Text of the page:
Among the many pieces of information released on the occasion of the financial report of CD Projekt capital group, there was one tidbit that I found particularly interesting. No, it wasn't about $500M in revenue, nor phenomenal sales of Cyberpunk 2077 in 2020, nor even the huge incentive bonuses for the board of directors, at 106 million PLN (about $34M). What surprised me most was the very low reported number of refunds taken by players disappointed with the quality of CDPR's smash hit. According to the group's representatives, these amounted to merely 30,000.
In fact, this information came as quite a shock to me – nearly 14 million copies of Cyberpunk 2077 were sold just in the last three weeks of 2020. This would mean that refunds of the game, widely considered to be seriously underdeveloped, amounted to merely 0.002% of all copies sold – a figure that's completely insignificant. However, it quickly became apparent that this was not the final number. You see, that number shows only the copies of the game returned through the "Help Me Refund" program and it was not disclosed how many refunds were made by third-party partners, and we can assume it wasn't so rosy in that case. Of course, the most interesting information here is how many refunds had to be made by Sony, since the game was definitely performing the worst on PS4.
Still, I have a hunch that the number of refunds would not increase by a huge margin. The reasons are twofold. First, as soon as Sony launched its refund program, the game was withdrawn from the company's digital store. So, anyone who decided to return it had to be aware that Cyberpunk 2077 presumably wouldn't be available for purchase again for a long time on the PlayStation Store. And with the developers making numerous promises of mending the game and upgrading it for free for PS5 in the future, many people might have felt it's worth holding onto their copy.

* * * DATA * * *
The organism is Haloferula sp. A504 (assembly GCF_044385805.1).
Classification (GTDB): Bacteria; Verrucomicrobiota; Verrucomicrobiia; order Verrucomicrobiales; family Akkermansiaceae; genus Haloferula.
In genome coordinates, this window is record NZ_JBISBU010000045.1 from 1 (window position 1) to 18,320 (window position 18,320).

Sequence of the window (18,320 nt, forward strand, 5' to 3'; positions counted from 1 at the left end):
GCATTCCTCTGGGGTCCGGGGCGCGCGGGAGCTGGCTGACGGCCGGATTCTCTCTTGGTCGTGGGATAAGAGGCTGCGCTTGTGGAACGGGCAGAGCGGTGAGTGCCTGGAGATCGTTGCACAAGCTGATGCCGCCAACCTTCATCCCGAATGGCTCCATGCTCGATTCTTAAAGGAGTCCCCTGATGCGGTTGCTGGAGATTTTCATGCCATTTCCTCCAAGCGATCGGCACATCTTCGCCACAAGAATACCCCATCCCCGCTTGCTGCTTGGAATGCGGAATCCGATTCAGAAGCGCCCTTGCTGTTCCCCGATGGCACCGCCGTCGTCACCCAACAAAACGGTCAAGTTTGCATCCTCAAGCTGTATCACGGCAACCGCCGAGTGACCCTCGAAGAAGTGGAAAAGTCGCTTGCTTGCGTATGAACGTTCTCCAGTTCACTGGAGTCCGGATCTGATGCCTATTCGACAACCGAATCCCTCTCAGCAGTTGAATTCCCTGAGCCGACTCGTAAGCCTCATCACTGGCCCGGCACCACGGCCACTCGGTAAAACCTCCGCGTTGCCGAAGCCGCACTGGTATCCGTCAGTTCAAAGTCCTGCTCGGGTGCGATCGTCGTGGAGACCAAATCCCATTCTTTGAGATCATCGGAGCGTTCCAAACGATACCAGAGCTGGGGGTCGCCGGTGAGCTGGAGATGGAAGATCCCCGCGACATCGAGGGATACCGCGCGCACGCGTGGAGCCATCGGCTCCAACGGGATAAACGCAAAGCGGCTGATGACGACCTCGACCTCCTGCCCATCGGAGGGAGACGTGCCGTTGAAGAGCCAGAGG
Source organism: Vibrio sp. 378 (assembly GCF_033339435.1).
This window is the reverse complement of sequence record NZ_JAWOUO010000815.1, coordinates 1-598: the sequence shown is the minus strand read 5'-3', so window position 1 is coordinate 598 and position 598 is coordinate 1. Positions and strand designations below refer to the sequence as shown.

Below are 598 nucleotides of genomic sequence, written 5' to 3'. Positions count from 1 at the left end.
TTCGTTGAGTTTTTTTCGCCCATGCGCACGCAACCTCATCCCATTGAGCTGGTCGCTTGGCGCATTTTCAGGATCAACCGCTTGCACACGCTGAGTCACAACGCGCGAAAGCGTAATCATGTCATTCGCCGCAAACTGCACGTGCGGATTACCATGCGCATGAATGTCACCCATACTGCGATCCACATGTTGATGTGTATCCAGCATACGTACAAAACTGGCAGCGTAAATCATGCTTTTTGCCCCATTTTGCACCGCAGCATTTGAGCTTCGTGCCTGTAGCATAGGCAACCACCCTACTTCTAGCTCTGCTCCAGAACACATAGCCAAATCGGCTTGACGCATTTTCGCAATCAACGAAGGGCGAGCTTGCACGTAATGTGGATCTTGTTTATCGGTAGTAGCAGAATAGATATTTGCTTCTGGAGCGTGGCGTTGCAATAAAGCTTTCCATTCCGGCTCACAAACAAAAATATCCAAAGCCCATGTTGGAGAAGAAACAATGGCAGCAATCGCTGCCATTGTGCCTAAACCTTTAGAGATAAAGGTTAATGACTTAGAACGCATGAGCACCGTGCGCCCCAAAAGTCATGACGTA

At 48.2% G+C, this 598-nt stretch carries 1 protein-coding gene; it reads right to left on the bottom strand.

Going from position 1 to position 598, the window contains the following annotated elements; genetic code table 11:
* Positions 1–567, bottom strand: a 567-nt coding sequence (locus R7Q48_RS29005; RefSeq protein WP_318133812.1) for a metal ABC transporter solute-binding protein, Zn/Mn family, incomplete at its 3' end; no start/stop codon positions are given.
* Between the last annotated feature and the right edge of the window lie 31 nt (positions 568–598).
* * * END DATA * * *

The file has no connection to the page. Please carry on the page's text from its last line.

That's just our nature. We have simply become accustomed to the fact that not all games we buy work as expected or meet our expectations on day one. Cyberpunk 2077 was really no fluke in this regard; let's just mention such thought-provoking flops as Kingdom Come: Deliverance and No Man's Sky. Sure, it's not the same scale, but let's face it – how eagerly do you apply for refunds in case of games that are "sort of working"? I'm quite convinced many people are more prone to just wait for patches. After all, those will come one day, right?
To sum it up, I don't think that the actual number of all Cyberpunk 2077's returns is as huge as some bad prophets predicted. A few hundred thousand at most? That's likely, but it's certainly not millions. I myself bought the new game in two copies (on Steam and on PS4) and did not even think about returning the second one, even though back in December I was up in arms about the game's condition. At the end of the day, however, I let it cool, and left the game in the library, waiting for better days. And it seems I wasn't the only one to do so.
Kristian Smoszna | Gamepressure.com